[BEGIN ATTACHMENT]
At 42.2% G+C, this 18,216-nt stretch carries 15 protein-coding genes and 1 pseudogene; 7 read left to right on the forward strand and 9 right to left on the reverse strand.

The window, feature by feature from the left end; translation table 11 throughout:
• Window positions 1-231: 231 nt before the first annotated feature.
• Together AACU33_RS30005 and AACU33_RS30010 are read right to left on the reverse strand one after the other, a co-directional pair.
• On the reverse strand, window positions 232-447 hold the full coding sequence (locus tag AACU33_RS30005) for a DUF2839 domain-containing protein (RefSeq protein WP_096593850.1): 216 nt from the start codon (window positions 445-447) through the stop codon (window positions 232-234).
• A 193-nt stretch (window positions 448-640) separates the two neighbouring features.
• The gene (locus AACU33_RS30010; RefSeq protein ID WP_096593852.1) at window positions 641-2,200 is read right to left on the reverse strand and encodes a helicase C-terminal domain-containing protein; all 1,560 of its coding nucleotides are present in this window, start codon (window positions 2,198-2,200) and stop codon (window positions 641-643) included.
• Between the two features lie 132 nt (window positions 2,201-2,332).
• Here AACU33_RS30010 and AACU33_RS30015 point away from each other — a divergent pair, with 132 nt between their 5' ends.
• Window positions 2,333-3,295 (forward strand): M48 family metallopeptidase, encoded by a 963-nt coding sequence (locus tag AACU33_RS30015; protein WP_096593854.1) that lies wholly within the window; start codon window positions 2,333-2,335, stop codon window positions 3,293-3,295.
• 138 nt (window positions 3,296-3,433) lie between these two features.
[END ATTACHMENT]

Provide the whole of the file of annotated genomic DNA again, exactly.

At 42.2% G+C, this 18,216-nt stretch carries 15 protein-coding genes and 1 pseudogene; 7 read left to right on the forward strand and 9 right to left on the reverse strand.

The window, feature by feature from the left end; translation table 11 throughout:
• Window positions 1-231: 231 nt before the first annotated feature.
• Together AACU33_RS30005 and AACU33_RS30010 are read right to left on the reverse strand one after the other, a co-directional pair.
• On the reverse strand, window positions 232-447 hold the full coding sequence (locus tag AACU33_RS30005) for a DUF2839 domain-containing protein (RefSeq protein WP_096593850.1): 216 nt from the start codon (window positions 445-447) through the stop codon (window positions 232-234).
• A 193-nt stretch (window positions 448-640) separates the two neighbouring features.
• The gene (locus AACU33_RS30010; RefSeq protein ID WP_096593852.1) at window positions 641-2,200 is read right to left on the reverse strand and encodes a helicase C-terminal domain-containing protein; all 1,560 of its coding nucleotides are present in this window, start codon (window positions 2,198-2,200) and stop codon (window positions 641-643) included.
• Between the two features lie 132 nt (window positions 2,201-2,332).
• Here AACU33_RS30010 and AACU33_RS30015 point away from each other — a divergent pair, with 132 nt between their 5' ends.
• Window positions 2,333-3,295 (forward strand): M48 family metallopeptidase, encoded by a 963-nt coding sequence (locus tag AACU33_RS30015; protein WP_096593854.1) that lies wholly within the window; start codon window positions 2,333-2,335, stop codon window positions 3,293-3,295.
• 138 nt (window positions 3,296-3,433) lie between these two features.